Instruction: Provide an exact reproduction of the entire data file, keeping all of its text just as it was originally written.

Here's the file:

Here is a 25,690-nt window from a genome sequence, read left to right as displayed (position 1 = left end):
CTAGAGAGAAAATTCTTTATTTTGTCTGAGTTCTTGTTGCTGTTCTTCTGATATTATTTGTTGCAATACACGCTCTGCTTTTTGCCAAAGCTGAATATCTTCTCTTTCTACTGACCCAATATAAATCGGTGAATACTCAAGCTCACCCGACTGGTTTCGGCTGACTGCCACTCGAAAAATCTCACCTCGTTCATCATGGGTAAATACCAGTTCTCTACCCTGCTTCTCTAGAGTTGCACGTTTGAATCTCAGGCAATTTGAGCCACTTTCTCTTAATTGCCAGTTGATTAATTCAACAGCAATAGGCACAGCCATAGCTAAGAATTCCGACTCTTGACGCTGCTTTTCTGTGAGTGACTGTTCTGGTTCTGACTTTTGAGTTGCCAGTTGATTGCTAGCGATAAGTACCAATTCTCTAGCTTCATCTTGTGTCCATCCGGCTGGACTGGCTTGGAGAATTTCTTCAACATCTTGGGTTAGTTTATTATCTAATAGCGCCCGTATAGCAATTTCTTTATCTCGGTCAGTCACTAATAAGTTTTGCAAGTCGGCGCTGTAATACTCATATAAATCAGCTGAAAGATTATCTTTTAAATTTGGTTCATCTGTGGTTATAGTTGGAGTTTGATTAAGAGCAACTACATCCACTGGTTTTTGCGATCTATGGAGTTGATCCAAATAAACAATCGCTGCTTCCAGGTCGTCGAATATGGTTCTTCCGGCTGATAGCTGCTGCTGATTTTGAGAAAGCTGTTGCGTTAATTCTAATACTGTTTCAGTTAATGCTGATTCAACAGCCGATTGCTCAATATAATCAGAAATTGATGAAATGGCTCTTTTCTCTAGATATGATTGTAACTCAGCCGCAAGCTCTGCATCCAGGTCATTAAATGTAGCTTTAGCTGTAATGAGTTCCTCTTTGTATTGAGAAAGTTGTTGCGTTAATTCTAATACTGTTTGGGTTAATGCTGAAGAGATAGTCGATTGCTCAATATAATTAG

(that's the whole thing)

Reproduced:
Here is a 25,690-nt window from a genome sequence, read left to right as displayed (position 1 = left end):
CTAGAGAGAAAATTCTTTATTTTGTCTGAGTTCTTGTTGCTGTTCTTCTGATATTATTTGTTGCAATACACGCTCTGCTTTTTGCCAAAGCTGAATATCTTCTCTTTCTACTGACCCAATATAAATCGGTGAATACTCAAGCTCACCCGACTGGTTTCGGCTGACTGCCACTCGAAAAATCTCACCTCGTTCATCATGGGTAAATACCAGTTCTCTACCCTGCTTCTCTAGAGTTGCACGTTTGAATCTCAGGCAATTTGAGCCACTTTCTCTTAATTGCCAGTTGATTAATTCAACAGCAATAGGCACAGCCATAGCTAAGAATTCCGACTCTTGACGCTGCTTTTCTGTGAGTGACTGTTCTGGTTCTGACTTTTGAGTTGCCAGTTGATTGCTAGCGATAAGTACCAATTCTCTAGCTTCATCTTGTGTCCATCCGGCTGGACTGGCTTGGAGAATTTCTTCAACATCTTGGGTTAGTTTATTATCTAATAGCGCCCGTATAGCAATTTCTTTATCTCGGTCAGTCACTAATAAGTTTTGCAAGTCGGCGCTGTAATACTCATATAAATCAGCTGAAAGATTATCTTTTAAATTTGGTTCATCTGTGGTTATAGTTGGAGTTTGATTAAGAGCAACTACATCCACTGGTTTTTGCGATCTATGGAGTTGATCCAAATAAACAATCGCTGCTTCCAGGTCGTCGAATATGGTTCTTCCGGCTGATAGCTGCTGCTGATTTTGAGAAAGCTGTTGCGTTAATTCTAATACTGTTTCAGTTAATGCTGATTCAACAGCCGATTGCTCAATATAATCAGAAATTGATGAAATGGCTCTTTTCTCTAGATATGATTGTAACTCAGCCGCAAGCTCTGCATCCAGGTCATTAAATGTAGCTTTAGCTGTAATGAGTTCCTCTTTGTATTGAGAAAGTTGTTGCGTTAATTCTAATACTGTTTGGGTTAATGCTGAAGAGATAGTCGATTGCTCAATATAATTAG